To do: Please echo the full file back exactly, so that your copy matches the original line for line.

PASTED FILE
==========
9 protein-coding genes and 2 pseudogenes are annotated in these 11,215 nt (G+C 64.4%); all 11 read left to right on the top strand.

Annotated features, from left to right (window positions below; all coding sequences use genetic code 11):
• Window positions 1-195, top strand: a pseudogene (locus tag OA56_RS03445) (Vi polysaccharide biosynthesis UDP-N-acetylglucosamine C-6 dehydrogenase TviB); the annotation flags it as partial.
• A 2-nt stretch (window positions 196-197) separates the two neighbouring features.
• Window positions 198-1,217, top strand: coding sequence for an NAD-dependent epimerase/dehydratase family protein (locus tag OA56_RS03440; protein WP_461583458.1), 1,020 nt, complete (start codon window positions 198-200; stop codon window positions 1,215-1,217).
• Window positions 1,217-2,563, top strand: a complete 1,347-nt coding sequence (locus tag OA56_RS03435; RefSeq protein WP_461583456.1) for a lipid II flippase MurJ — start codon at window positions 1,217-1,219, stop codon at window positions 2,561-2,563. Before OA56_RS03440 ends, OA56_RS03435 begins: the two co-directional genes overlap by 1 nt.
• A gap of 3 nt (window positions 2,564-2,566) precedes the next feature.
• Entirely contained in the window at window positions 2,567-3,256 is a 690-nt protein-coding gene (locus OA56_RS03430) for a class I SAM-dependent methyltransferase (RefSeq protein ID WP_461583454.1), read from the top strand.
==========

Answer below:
9 protein-coding genes and 2 pseudogenes are annotated in these 11,215 nt (G+C 64.4%); all 11 read left to right on the top strand.

Annotated features, from left to right (window positions below; all coding sequences use genetic code 11):
• Window positions 1-195, top strand: a pseudogene (locus tag OA56_RS03445) (Vi polysaccharide biosynthesis UDP-N-acetylglucosamine C-6 dehydrogenase TviB); the annotation flags it as partial.
• A 2-nt stretch (window positions 196-197) separates the two neighbouring features.
• Window positions 198-1,217, top strand: coding sequence for an NAD-dependent epimerase/dehydratase family protein (locus tag OA56_RS03440; protein WP_461583458.1), 1,020 nt, complete (start codon window positions 198-200; stop codon window positions 1,215-1,217).
• Window positions 1,217-2,563, top strand: a complete 1,347-nt coding sequence (locus tag OA56_RS03435; RefSeq protein WP_461583456.1) for a lipid II flippase MurJ — start codon at window positions 1,217-1,219, stop codon at window positions 2,561-2,563. Before OA56_RS03440 ends, OA56_RS03435 begins: the two co-directional genes overlap by 1 nt.
• A gap of 3 nt (window positions 2,564-2,566) precedes the next feature.
• Entirely contained in the window at window positions 2,567-3,256 is a 690-nt protein-coding gene (locus OA56_RS03430) for a class I SAM-dependent methyltransferase (RefSeq protein ID WP_461583454.1), read from the top strand.